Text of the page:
Definitions

from The American Heritage® Dictionary of the English Language, 5th Edition.

  • noun An intricate structure of interconnecting passages through which it is difficult to find one's way; a maze.
  • noun Greek Mythology The maze in which the Minotaur was confined.
  • noun Something highly intricate or convoluted in character, composition, or construction.
  • noun A group of complex interconnecting anatomical cavities.

from The Century Dictionary.

  • noun An intricate combination of passages running into one another from different directions, in which it is difficult or impossible to find the way from point to point, or to reach the place of exit from the interior, without a clue or guide; a maze.
  • noun Any confused complication of objects, lines, ideas, etc.; any thing or subject characterized by intricate turnings or windings; a perplexity.
  • noun The internal ear; the essential organ of hearing.
  • noun In ornithology, same as tympanum, 2
  • noun .—5. In mining, an apparatus used in concentrating or dressing slimes.
  • noun A long chamber filled with deflectors or diaphragms placed alternately, used to cool and condense the fumes of mercury, other vapors, or smoke.
  • To shut up, inclose, or entangle in or as in a maze or labyrinth.

from the GNU version of the Collaborative International Dictionary of English.

  • noun An edifice or place full of intricate passageways which render it difficult to find the way from the interior to the entrance.
  • noun Any intricate or involved inclosure; especially, an ornamental maze or inclosure in a park or garden, having high hedges separating confusingly convoluted passages.
  • noun Any object or arrangement of an intricate or involved form, or having a very complicated nature.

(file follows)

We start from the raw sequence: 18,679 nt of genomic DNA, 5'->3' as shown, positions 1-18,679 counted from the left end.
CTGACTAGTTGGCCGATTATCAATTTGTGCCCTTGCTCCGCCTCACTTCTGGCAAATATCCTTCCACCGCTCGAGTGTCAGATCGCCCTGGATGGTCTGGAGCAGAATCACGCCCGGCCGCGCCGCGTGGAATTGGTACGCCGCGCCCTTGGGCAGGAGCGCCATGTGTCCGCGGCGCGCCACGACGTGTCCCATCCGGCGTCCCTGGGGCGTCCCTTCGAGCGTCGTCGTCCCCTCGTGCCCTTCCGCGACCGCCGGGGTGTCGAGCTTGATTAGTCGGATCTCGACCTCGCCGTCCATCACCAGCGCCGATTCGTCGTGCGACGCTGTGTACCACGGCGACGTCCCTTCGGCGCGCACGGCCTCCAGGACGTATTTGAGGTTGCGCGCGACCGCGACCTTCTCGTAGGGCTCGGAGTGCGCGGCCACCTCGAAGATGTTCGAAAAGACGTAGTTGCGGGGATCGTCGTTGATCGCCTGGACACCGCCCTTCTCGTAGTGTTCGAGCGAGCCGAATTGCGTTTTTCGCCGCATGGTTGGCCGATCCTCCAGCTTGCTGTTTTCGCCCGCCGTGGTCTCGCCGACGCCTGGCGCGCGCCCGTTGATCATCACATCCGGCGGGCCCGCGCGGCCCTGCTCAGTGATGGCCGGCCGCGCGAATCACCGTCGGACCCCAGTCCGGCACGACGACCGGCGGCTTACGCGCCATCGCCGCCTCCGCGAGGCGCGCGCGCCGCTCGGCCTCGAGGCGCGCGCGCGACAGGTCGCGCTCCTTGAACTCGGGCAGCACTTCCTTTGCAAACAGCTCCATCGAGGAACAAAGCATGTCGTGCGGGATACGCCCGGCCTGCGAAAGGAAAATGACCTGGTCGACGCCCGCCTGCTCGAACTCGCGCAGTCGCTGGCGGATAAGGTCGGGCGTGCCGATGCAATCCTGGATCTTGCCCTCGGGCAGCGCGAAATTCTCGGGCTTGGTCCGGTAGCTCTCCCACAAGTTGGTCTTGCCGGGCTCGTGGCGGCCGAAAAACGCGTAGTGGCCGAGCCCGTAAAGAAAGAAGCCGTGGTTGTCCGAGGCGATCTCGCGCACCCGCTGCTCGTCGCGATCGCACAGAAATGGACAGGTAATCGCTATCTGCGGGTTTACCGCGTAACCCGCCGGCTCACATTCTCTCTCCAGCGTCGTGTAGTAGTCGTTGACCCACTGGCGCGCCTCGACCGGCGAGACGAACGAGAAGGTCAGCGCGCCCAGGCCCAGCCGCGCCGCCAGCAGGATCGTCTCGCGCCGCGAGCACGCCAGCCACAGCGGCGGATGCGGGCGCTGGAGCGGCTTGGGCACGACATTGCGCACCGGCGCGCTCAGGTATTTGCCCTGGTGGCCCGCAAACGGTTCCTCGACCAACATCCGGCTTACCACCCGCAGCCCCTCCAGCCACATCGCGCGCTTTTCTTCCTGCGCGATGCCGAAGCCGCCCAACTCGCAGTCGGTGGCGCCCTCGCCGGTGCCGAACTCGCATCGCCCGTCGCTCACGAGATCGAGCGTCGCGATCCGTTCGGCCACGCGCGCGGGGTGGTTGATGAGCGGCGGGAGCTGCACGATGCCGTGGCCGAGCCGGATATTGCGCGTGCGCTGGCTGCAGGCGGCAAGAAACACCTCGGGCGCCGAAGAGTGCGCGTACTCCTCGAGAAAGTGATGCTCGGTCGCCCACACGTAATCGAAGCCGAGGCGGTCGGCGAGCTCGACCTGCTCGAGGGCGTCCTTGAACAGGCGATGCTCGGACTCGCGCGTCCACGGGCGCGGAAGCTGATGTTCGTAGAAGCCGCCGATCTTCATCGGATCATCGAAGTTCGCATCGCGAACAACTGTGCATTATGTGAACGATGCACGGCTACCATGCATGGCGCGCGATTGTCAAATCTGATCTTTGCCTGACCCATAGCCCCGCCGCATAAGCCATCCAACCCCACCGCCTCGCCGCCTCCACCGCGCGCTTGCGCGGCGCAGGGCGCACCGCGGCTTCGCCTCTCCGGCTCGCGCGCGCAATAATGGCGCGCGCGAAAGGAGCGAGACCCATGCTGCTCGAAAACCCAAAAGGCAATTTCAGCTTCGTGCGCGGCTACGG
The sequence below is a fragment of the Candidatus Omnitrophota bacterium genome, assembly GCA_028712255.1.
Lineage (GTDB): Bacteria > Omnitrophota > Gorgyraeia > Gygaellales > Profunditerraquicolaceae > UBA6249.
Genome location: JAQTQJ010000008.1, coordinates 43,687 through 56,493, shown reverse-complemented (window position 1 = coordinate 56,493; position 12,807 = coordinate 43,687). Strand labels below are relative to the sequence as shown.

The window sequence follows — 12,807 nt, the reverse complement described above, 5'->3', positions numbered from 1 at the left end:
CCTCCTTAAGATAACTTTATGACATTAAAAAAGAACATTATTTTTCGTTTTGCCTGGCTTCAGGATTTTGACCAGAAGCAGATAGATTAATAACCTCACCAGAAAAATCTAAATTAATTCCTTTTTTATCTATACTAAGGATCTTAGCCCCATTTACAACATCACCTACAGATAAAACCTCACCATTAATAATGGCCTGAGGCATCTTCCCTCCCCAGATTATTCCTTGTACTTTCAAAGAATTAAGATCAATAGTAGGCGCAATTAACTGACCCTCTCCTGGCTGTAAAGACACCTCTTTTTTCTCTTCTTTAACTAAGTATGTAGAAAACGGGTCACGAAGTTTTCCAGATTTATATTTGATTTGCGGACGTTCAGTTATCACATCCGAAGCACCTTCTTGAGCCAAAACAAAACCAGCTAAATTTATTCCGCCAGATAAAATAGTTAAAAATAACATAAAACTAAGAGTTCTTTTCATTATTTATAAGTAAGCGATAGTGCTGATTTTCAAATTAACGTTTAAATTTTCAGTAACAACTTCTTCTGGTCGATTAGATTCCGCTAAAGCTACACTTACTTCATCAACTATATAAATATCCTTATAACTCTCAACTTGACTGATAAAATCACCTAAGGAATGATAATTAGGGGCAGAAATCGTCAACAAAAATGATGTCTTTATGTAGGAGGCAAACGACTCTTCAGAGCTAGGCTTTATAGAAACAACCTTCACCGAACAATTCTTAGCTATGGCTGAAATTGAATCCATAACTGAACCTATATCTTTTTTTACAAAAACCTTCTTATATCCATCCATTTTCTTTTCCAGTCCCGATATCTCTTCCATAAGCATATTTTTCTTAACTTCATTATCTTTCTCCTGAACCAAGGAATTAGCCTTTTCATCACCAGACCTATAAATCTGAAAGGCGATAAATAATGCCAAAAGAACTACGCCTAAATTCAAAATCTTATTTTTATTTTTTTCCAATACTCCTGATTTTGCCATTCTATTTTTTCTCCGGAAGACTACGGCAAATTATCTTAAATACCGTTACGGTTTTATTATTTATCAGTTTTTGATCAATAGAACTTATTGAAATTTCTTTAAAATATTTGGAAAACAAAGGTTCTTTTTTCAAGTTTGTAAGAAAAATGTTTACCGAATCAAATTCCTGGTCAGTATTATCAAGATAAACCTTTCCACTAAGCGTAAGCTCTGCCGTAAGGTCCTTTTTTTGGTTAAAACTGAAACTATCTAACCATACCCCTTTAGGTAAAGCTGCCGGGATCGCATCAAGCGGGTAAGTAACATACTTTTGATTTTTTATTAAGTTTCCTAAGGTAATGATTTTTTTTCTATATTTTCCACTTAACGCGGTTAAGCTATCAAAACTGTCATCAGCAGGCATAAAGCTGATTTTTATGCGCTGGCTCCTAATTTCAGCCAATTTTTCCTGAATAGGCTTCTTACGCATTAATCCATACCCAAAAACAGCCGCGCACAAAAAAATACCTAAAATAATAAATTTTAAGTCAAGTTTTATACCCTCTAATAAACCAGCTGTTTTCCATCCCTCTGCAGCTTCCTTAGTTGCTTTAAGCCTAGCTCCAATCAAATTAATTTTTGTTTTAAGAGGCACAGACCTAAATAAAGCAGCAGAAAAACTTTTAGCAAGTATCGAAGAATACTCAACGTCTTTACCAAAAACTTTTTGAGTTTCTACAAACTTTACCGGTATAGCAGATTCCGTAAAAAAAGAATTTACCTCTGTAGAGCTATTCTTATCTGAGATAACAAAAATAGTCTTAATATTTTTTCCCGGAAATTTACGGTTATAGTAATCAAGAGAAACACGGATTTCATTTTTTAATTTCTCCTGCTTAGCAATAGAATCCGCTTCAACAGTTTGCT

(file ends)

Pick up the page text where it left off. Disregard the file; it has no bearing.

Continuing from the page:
• noun An inextricable or bewildering difficulty.
  • noun (Anat.) The internal ear. See Note under Ear.
  • noun (Metal.) A series of canals through which a stream of water is directed for suspending, carrying off, and depositing at different distances, the ground ore of a metal.
  • noun (Arch.) A pattern or design representing a maze, -- often inlaid in the tiled floor of a church, etc.

from Wiktionary, Creative Commons Attribution/Share-Alike License.

  • noun A maze, especially underground or covered.
  • noun Part of the inner ear.
  • noun figuratively Anything complicated and confusing, like a maze.
  • verb To enclose in a labyrinth, or as though in a labyrinth.
  • verb To arrange in the form of a labyrinth.

from WordNet 3.0 Copyright 2006 by Princeton University. All rights reserved.

  • noun a complex system of interconnecting cavities; concerned with hearing and equilibrium
  • noun complex system of paths or tunnels in which it is easy to get lost

Etymologies

from The American Heritage® Dictionary of the English Language, 4th Edition

[Middle English laberinthe, from Latin labyrinthus, from Greek laburinthos; possibly akin to labrus, double-headed ax (used as a ritual weapon and a sign of authority in Minoan civilization, so that Greek laburinthos, may originally have designated a Minoan palace as “the house of the double-headed ax”), of Lydian origin.]